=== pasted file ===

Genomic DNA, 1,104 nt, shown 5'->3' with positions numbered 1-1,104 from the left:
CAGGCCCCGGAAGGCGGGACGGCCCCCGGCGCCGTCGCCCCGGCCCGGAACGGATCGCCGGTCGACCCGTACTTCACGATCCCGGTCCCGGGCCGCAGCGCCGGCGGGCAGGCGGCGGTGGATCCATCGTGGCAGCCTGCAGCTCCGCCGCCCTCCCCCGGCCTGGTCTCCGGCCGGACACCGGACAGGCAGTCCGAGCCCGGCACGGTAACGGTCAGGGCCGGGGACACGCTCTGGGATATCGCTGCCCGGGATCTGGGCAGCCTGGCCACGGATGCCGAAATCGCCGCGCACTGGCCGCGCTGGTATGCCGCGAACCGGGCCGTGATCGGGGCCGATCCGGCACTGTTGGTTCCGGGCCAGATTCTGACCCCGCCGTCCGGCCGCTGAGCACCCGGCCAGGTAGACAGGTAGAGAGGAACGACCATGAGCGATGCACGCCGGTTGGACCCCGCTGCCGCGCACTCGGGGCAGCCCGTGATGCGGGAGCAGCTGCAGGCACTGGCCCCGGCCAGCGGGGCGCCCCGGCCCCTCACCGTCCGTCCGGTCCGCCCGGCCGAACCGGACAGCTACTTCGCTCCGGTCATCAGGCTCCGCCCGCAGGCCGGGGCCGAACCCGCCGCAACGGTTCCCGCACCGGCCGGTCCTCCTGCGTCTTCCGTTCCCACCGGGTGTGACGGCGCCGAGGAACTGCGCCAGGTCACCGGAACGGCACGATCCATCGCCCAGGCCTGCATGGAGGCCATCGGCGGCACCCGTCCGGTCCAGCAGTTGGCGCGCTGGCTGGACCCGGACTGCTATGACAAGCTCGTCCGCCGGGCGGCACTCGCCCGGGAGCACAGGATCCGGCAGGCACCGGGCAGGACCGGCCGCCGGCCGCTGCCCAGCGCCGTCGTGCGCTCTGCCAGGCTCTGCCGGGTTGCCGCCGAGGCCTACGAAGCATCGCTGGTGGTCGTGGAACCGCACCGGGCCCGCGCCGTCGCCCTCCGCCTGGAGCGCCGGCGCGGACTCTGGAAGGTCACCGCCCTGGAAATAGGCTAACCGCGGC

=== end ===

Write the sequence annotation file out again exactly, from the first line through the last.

Genomic DNA, 1,104 nt, shown 5'->3' with positions numbered 1-1,104 from the left:
CAGGCCCCGGAAGGCGGGACGGCCCCCGGCGCCGTCGCCCCGGCCCGGAACGGATCGCCGGTCGACCCGTACTTCACGATCCCGGTCCCGGGCCGCAGCGCCGGCGGGCAGGCGGCGGTGGATCCATCGTGGCAGCCTGCAGCTCCGCCGCCCTCCCCCGGCCTGGTCTCCGGCCGGACACCGGACAGGCAGTCCGAGCCCGGCACGGTAACGGTCAGGGCCGGGGACACGCTCTGGGATATCGCTGCCCGGGATCTGGGCAGCCTGGCCACGGATGCCGAAATCGCCGCGCACTGGCCGCGCTGGTATGCCGCGAACCGGGCCGTGATCGGGGCCGATCCGGCACTGTTGGTTCCGGGCCAGATTCTGACCCCGCCGTCCGGCCGCTGAGCACCCGGCCAGGTAGACAGGTAGAGAGGAACGACCATGAGCGATGCACGCCGGTTGGACCCCGCTGCCGCGCACTCGGGGCAGCCCGTGATGCGGGAGCAGCTGCAGGCACTGGCCCCGGCCAGCGGGGCGCCCCGGCCCCTCACCGTCCGTCCGGTCCGCCCGGCCGAACCGGACAGCTACTTCGCTCCGGTCATCAGGCTCCGCCCGCAGGCCGGGGCCGAACCCGCCGCAACGGTTCCCGCACCGGCCGGTCCTCCTGCGTCTTCCGTTCCCACCGGGTGTGACGGCGCCGAGGAACTGCGCCAGGTCACCGGAACGGCACGATCCATCGCCCAGGCCTGCATGGAGGCCATCGGCGGCACCCGTCCGGTCCAGCAGTTGGCGCGCTGGCTGGACCCGGACTGCTATGACAAGCTCGTCCGCCGGGCGGCACTCGCCCGGGAGCACAGGATCCGGCAGGCACCGGGCAGGACCGGCCGCCGGCCGCTGCCCAGCGCCGTCGTGCGCTCTGCCAGGCTCTGCCGGGTTGCCGCCGAGGCCTACGAAGCATCGCTGGTGGTCGTGGAACCGCACCGGGCCCGCGCCGTCGCCCTCCGCCTGGAGCGCCGGCGCGGACTCTGGAAGGTCACCGCCCTGGAAATAGGCTAACCGCGGC